“Excuse me, but could you say that again?” We’ve all had the embarrassing moment of realizing we just zoned out completely while someone else was talking.
Maybe we were too busy trying to listen to a side conversation going on nearby or we were distracted by an upcoming vacation. Or worse, we morphed into one of those annoying interviewers ꟷ so obsessed with their next planned question that they’re not really listening to the guest’s answer and thus miss the perfect opportunity for a killer follow-up.
According to research, only 10% of us listen effectively And people spend 60-80% of conversations talking about themselves ꟷ even if no one is listening! There’s no doubt we could all benefit from more insightful listening.
Being an insightful listener means not only actively engaging with the person on the other end of the conversation, but also listening for the subtleties.
You’re offering your full attention to someone as they overtly or covertly express their feelings and needs. You’re listening to the nuances of emotional variance in their voice, so you can accurately discern their emotions. And you’re listening in an empathetic manner, focused entirely on them instead of yourself. You’re taking in non-verbal signals as well, absorbing body language to read between the lines.
As an insightful listener, you’re listening with respect and an open mind. With alignment as opposed to antagonism. This deepens understanding and helps overcome conflict.
Here are 11 techniques to boost your listening skills immediately.
- Attend. Give the speaker your undivided attention and don’t succumb to distractions.
- Go to the balcony. In Getting Past No, author William Ury suggests that, instead of reacting with knee-jerk emotions, you walk up the steps to your mental “balcony.” View the scene from above and calmly evaluate it. Replace passion with dispassion.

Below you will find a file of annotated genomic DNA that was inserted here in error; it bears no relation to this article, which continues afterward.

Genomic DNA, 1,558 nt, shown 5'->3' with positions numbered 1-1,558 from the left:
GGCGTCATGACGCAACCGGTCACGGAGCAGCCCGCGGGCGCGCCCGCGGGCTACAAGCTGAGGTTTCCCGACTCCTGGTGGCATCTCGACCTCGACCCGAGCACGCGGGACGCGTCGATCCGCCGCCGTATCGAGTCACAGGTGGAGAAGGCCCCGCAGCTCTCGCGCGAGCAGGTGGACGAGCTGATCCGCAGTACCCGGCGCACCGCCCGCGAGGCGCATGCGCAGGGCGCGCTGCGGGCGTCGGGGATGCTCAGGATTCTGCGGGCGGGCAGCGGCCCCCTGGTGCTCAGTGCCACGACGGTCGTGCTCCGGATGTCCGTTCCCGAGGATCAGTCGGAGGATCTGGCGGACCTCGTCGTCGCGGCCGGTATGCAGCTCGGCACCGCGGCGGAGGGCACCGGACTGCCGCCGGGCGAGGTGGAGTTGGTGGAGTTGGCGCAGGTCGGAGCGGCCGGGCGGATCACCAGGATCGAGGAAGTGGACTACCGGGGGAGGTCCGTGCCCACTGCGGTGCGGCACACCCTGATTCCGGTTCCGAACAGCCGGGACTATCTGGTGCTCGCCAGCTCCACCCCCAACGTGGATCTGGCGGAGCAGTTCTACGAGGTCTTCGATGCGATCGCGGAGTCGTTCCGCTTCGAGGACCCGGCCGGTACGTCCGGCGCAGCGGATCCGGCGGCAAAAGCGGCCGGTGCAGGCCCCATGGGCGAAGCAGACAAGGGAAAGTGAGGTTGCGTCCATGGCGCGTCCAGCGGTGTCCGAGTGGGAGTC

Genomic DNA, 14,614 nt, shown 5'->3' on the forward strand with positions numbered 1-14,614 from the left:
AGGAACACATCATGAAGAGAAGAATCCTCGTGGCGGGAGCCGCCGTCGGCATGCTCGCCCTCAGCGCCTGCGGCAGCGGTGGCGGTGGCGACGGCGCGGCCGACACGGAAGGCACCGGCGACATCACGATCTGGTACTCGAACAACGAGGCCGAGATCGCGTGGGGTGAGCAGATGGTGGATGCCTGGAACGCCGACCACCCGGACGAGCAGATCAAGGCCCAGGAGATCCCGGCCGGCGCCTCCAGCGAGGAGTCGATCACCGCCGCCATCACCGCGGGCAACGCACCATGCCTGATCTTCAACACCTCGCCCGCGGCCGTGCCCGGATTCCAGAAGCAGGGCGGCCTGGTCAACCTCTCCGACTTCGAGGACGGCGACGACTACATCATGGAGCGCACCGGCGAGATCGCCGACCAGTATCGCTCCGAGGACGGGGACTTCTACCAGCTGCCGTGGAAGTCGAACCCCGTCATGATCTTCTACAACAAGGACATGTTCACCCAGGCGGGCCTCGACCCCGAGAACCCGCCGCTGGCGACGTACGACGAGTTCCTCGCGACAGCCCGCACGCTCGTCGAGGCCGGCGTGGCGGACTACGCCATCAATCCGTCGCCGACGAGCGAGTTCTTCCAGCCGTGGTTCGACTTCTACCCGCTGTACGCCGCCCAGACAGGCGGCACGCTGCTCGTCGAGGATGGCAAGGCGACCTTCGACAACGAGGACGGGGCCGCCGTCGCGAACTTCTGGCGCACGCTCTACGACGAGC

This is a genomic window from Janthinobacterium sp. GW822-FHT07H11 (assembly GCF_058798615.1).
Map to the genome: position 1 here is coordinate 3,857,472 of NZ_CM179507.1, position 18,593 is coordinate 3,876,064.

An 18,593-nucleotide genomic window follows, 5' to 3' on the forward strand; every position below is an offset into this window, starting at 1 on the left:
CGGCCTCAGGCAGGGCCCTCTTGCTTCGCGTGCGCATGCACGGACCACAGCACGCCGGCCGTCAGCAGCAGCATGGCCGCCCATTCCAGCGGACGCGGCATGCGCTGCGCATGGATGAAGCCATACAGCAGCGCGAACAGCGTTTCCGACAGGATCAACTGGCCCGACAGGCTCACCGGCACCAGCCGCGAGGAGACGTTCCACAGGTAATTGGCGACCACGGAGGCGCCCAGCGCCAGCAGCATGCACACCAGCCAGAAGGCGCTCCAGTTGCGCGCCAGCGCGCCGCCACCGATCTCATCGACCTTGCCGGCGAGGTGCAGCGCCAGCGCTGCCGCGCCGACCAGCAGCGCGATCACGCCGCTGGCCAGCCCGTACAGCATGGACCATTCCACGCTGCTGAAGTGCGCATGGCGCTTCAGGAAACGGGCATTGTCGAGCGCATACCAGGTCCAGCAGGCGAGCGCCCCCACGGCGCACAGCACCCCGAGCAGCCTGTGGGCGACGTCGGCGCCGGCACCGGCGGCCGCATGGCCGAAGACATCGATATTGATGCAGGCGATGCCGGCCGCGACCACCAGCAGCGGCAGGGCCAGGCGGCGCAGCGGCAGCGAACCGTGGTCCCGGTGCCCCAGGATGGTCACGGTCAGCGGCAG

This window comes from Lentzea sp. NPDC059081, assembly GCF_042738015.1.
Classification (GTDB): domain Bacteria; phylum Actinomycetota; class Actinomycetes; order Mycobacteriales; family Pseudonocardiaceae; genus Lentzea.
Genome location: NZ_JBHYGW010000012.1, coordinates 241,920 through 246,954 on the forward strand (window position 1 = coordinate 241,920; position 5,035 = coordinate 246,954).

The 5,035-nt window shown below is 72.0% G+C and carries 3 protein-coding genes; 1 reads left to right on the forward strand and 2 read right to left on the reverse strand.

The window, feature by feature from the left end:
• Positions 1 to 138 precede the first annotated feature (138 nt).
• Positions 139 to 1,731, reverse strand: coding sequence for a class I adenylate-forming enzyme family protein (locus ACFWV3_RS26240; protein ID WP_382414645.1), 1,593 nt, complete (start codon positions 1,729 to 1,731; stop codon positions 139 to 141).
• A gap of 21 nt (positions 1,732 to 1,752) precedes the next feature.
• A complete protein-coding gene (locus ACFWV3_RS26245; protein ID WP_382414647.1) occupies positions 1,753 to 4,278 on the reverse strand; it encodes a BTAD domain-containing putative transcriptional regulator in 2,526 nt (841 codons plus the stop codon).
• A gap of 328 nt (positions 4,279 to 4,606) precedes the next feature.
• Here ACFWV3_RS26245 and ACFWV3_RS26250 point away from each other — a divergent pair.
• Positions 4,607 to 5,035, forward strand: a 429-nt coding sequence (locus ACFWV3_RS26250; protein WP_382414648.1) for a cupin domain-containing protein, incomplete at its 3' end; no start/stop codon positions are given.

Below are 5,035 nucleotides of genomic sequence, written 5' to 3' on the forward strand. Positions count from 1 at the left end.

- Bracket. Acknowledge your biases, preconceptions, and judgments . . . then consciously set them aside.
- Demonstrate. Show you’re listening by saying things like “Yes” or “I see,” and nod or smile at appropriate times.
- Reflect. Confirm your understanding by reflecting (repeating) the speaker’s words.
- Defer. Don’t interrupt.
- Paraphrase. Use your own words to confirm the speaker’s message.
- Check perception. Confirm with the speaker that your assumptions are correct ꟷ not just the data you’re receiving, but also how the speaker is feeling.
- Use open-ended questions. Probe for more information by asking questions that require more than a one-word response. This shows you’re curious and interested.
- Check body language and tone. Be aware of the speaker’s whole message, not just the words. Body language and tone can dramatically shift meaning. Also, stay aware of your own body language and tone: are you welcoming or closed-off?
- Steer your perspective toward opportunity. When conflict arises due to tension or differing viewpoints, look for potential opportunities by asking yourself, “What’s possible here?” or “How can this improve the situation or relationship?”
In short, follow the Golden Rule. Treat the speaker the way you want to be treated when you’re expressing yourself.
Becoming a more insightful listener takes practice, deliberation, and patience. But it’s worth it. When you listen with insight, you’ll find it improves every relationship, whether you’re trying to secure a new client or wrangle your teenager.